March 5, 2013
By Benét J. Wilson
Madison, Wis.-based Capitol City Flyers flying club, formed Oct. 31, 1959, uses an equity shares-based structure to operate its flying club, which offers affordable aircraft.
The club is organized as a not-for-profit corporation, where members own equity shares, which is capped at 30 pilots. President Colin Maitland, who is also the AOPA Airport Support Network volunteer at the club’s home base at Dane County Regional-Truax Field, said the club currently has 27 members, with a 10-to-one ratio based on the aircraft fleet.
“When I joined, we had four aircraft and 40 members, but some of them wanted to get a more high-powered aircraft. Some of our members were aging and not flying,” Maitland recalled. “So we sold two aircraft, bought a Cessna 182 and bought back 10 memberships back in 2000, when the economy was better.” The club currently has a Piper Archer, a Cessna 182, and a Diamond DA40.
Members pay monthly dues that cover corporate fixed expenses and hourly usage fees. Dues are $180 per month, and members can also earn a $50 flying credit if they fly at least once a month. All members need to purchase a share of the corporation from an existing member or from the club when open shares exist, said Maitland. All hourly wet operational rates are based on Tach time, he added.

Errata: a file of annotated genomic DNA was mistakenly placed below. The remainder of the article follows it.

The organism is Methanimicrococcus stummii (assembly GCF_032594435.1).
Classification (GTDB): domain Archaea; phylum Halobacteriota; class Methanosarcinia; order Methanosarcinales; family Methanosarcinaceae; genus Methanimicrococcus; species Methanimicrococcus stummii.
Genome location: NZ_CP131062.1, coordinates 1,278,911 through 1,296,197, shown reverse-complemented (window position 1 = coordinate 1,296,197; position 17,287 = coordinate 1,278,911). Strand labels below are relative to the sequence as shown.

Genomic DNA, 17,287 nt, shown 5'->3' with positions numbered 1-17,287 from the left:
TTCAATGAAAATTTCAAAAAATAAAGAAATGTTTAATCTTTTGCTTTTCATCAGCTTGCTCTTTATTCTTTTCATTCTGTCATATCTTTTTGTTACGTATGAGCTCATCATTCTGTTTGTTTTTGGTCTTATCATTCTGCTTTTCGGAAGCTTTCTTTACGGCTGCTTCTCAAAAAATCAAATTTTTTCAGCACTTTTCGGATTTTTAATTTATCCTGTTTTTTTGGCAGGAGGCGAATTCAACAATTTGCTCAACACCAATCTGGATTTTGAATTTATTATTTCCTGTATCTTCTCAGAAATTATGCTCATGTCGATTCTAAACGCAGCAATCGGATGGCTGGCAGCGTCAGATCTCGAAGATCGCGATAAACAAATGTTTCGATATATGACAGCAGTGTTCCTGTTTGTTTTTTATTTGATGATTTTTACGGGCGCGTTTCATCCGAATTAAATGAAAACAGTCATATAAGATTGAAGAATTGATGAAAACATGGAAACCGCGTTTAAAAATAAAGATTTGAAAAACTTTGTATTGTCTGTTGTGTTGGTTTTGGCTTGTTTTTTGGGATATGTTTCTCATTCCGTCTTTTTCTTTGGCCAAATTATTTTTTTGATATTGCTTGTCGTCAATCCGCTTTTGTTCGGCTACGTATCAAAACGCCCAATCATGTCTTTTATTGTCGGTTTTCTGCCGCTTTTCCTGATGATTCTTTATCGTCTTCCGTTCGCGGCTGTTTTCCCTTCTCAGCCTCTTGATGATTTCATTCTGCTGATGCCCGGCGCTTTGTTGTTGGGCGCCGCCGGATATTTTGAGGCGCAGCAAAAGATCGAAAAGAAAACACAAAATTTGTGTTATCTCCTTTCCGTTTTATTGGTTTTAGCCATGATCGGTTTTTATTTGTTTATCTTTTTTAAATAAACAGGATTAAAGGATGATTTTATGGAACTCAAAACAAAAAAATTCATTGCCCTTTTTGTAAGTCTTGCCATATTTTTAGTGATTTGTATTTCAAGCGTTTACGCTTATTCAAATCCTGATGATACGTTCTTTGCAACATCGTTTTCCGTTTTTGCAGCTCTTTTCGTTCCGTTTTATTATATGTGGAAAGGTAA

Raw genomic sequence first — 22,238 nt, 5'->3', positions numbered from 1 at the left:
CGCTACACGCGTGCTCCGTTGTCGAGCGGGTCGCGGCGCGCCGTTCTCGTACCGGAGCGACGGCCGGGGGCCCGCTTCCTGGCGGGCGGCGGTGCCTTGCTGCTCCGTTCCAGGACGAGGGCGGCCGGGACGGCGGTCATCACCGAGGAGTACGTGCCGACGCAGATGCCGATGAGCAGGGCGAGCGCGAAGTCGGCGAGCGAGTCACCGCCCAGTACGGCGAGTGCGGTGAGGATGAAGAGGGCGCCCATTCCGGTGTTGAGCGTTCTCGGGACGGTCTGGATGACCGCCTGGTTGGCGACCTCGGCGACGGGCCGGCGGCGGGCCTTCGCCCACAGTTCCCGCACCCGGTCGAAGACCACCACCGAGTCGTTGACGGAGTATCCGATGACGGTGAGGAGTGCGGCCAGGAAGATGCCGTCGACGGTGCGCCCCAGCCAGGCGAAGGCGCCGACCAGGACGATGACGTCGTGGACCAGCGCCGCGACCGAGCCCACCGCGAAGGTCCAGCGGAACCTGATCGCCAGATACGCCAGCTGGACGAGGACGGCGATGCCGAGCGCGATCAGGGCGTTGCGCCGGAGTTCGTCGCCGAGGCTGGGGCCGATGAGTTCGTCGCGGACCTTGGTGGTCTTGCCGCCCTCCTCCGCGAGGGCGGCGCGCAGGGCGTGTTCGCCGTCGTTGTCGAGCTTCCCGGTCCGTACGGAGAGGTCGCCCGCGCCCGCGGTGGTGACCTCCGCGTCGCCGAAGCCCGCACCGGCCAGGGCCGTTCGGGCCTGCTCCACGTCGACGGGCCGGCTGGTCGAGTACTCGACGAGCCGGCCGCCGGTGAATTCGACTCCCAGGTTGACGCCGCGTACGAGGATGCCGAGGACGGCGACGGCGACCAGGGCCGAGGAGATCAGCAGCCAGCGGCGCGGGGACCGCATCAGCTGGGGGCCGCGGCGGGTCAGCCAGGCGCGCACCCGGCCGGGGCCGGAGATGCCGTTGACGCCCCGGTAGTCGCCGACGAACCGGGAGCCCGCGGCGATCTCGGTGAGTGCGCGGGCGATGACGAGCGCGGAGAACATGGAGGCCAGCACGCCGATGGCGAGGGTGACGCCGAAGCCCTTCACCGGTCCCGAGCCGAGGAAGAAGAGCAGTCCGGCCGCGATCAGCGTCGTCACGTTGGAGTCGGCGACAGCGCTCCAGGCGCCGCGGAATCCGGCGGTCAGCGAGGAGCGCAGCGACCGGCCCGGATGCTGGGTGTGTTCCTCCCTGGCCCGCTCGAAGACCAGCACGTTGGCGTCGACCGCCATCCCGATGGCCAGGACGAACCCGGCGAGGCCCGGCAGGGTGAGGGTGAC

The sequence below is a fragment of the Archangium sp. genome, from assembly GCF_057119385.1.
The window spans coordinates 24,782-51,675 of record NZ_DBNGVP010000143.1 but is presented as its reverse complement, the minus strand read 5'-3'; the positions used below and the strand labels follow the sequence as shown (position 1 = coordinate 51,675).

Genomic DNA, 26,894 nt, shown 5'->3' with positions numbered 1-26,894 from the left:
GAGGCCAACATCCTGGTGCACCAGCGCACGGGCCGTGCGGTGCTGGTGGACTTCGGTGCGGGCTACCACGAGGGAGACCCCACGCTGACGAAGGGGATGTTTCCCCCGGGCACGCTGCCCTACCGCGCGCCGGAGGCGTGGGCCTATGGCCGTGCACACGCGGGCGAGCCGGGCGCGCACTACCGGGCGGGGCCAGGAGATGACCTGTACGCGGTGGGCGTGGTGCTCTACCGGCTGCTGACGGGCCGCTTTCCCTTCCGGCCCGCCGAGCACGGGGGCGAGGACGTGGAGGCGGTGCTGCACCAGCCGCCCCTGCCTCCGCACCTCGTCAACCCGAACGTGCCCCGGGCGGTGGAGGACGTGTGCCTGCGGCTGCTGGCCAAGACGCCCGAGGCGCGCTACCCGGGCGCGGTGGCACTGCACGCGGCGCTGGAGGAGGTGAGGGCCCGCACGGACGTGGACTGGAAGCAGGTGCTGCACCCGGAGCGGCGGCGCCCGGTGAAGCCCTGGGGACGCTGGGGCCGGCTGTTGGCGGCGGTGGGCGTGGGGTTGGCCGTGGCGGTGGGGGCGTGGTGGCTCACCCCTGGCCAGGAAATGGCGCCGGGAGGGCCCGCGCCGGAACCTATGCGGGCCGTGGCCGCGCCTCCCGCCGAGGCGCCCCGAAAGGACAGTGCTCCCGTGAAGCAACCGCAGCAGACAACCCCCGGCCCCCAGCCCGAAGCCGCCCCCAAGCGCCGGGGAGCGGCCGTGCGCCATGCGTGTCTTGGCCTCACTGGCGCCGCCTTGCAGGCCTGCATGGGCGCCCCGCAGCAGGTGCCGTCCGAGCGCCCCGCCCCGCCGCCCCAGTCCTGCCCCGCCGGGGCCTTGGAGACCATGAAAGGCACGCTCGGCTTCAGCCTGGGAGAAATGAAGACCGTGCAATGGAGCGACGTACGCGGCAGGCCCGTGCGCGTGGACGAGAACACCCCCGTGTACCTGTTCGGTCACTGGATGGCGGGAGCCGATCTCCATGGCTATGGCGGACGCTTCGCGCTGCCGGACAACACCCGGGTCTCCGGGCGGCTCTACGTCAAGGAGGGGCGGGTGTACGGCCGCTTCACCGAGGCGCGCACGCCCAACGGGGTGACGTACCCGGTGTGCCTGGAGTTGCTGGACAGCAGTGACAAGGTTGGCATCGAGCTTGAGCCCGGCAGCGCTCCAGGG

Maitland said his advice for clubs would depend completely on the type of club. “I have learned a lot about what type of clubs even exist out there since AOPA started the Flying Club Network,” he said. “My best advice would be to establish a good working relationship with your bank. You will need them often in the future. Finally, take your time when it comes to picking the right plane.”
AOPA eNewsletter and Social Media Editor Benét J. Wilson joined AOPA in 2011. She is working on her private pilot certificate.
As the cold weather chills AOPA’s Headquarters in Frederick, many of us are inside generating new resources for flying clubs.
In my house, every Friday night is “Movie Night.” While the movies are rarely educational (I don’t think I learned anything from the Lego Movie), we look forward to the weekly opportunity to spend time together. Why not use the same concept for your Flying Club (with the addition of education, of course)?
The Aircraft Spotlight feature looks at an airplane type and evaluates it across six areas of particular interest to flying clubs and their members: Operating Cost, Maintenance, Insurability, Training, Cross-Country, and Fun Factor.
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